We spend a lot of time reporting on the 'new' (the first three letters of 'news') and there's no doubting that you guys love a new opening, but we're often asked about restaurants that have been open a long time that are still kicking ass. The honest answer is there aren't many old-timers that get us excited to get up, get out and spend our money, and with the standard of food in Dublin shooting higher each year, much of the old guard have struggled to keep up. Some however seem to be constantly reinventing, innovating and pushing harder than ever, making them feel just as relevant as any hype-inducing new opening, and it's these places that we'll be giving our money to time and time again. For this feature we stuck to restaurants over 10 years old, but we could (and will) give you another list of recessionary restaurants which are as good as they've ever been, around the 5-8 year-old mark.
Chapter One feels like the Grandaddy of classic restaurants, the one who shows everyone else how to do it. It's hard to believe it's been sitting on Parnell Square since 1992, because nothing about it feels old-fashioned or dated - if anything the team here seem to be at the top of their game. The clientele are extremely varied in age and profile, but what everyone has in common is they come here for a proper treat. The laid back, friendly staff seem to be remarked upon by everyone who walks through the door, the food is poised but fun, using much of the island's best ingredients, and they're proof that Michelin-stars don't have to mean stuffiness.
Soothing, Irish/French restaurant Dax on Pembroke Street feels like descending the stairs into a cave somewhere in the Loire Valley. It feels old-school in the nicest possible way, with staff and owner Olivier doing everything possible to make diners feels relaxed and taken care of. Dax has been there since 2005, managing to stay open through the recession when boozy lunches were more frowned upon than Graham Linehan's recent Twitter antics, but current head chef Graham Neville only came on board in 2017. Last year he was named "best chef in Ireland 2019" at the RAI Awards, with Dax named "best restaurant in Dublin", showing that the cream always rises to the top.
Peploe's on St. Stephen's Green has never struggled to attract customers, but the clientele have generally been of an older, monied demographic, or the lunching-ladies-sipping-prosecco type. Last year they had something of a reinvention when chef Graeme Dodrill took over the kitchen, turning the focus strongly onto Irish producers and introducing a trolley for carving chateaubriand, côte de boeuf and legs of lamb. A flutter of critics followed, each more impressed than the last, and it's harder than ever to get a table at peak times.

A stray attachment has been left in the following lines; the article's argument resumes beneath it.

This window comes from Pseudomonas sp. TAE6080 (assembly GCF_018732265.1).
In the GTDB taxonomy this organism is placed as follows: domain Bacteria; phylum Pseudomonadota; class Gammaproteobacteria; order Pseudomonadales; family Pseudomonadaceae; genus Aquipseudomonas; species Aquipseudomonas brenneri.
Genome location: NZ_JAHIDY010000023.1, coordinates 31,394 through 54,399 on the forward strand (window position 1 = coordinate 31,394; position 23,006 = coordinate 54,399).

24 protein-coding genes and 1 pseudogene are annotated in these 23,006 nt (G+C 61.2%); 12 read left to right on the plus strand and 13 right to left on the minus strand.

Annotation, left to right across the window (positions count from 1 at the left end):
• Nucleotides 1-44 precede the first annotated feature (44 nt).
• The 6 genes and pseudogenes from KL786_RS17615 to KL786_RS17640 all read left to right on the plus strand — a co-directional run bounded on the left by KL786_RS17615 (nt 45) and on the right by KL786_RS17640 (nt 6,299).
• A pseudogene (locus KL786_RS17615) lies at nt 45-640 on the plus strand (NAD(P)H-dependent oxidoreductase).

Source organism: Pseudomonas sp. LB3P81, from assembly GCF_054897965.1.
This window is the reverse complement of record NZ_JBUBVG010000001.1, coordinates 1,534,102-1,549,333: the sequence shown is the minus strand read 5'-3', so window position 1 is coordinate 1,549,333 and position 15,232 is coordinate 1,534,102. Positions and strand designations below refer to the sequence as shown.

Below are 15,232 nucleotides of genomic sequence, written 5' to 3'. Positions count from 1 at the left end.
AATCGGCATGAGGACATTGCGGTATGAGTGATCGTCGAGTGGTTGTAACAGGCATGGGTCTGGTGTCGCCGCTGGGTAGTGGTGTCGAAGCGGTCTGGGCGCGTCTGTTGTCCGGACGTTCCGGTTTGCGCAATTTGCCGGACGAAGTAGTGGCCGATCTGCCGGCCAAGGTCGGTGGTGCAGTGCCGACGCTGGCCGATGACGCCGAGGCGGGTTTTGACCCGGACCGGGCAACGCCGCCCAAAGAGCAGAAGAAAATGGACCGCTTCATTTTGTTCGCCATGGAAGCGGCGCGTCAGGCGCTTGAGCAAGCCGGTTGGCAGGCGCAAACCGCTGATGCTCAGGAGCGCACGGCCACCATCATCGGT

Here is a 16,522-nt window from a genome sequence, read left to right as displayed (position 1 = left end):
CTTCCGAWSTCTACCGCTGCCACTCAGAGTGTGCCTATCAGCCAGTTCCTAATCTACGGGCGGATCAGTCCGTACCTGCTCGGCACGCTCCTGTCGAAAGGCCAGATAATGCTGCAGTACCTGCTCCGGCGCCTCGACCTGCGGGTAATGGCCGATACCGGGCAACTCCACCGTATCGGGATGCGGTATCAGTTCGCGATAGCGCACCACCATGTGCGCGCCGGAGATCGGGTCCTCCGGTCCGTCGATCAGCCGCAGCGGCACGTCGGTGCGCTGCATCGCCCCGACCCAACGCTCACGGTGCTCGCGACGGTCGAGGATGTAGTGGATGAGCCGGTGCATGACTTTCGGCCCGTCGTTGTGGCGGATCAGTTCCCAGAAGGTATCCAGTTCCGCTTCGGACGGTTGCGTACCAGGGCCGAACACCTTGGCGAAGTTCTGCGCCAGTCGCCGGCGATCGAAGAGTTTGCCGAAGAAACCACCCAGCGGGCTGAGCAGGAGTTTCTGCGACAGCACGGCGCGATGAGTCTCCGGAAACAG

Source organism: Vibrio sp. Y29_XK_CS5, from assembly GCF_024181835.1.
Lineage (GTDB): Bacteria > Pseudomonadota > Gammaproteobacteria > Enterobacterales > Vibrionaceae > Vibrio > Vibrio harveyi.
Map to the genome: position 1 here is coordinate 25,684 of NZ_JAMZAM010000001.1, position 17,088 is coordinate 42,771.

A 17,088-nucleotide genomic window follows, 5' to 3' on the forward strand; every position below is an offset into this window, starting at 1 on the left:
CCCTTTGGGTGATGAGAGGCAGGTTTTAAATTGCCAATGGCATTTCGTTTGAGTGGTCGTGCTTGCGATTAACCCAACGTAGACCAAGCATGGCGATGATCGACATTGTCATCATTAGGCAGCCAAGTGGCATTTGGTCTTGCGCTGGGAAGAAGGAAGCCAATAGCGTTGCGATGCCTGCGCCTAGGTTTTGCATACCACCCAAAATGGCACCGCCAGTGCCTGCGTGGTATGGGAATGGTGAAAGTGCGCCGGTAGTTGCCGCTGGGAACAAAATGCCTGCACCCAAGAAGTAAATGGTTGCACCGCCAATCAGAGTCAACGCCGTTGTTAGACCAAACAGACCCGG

One Pico has always sat somewhat in the shadow of sibling The Greenhouse, which achieved the incredible accolade of two Michelin stars at last October's awards, but lately they seem intent on stepping up the game and getting noticed more, and it's working. Recently several critics have bemoaned the fact that it doesn't have a star of its own, and the hasselback potatoes must be the best (if not the only) ones in the city.
Monty's of Kathmandu
Open since 1997, Monty's of Kathmandu is one of the only reasons to look for food in Temple Bar. Run by husband and wife team Shiva and Lina, they specialise in traditional Nepalese food, like Jyogi Bhat (Nepalese biryani), Ledo Bedo (traditional Nepalese curry) and kalo dahl. Don't miss the momo's with achar (chicken or vegetable dumplings with barbecued tomato and coriander chutney), and the carrot halwa for dessert (gajar ka halwa). There's also an impressive wine cellar downstairs - ask for a tour.
L. Mulligan Grocer
Stoneybatter's L. Mulligan Grocer is open ten years this year, and feels like Dublin's original gastropub. Sure we had others before it, but nowhere that did it like this. Their opening stance against serving mass market beers (and mass market food) has stood the test of time, and it's one of the most interesting places in Dublin to go for a drink. The food menu never stands still with the kitchen team evangelical about using Irish, seasonal produce, to the point where they regularly send orders back with their suppliers when foreign substitutes are delivered.
Derry and Sally-Anne Clarke's L'Ecrivain has been open for a phenomenal 31 years, and has held onto its Michelin star since 2003. It's still going strong, with Leslie Williams from the Irish Examiner saying in his last review that over 40 or so meals there he can barely remember a dud course, and the pre-theatre menu from 5-7pm for €55 is a great way to experience the French influenced cooking without dipping into the overdraft.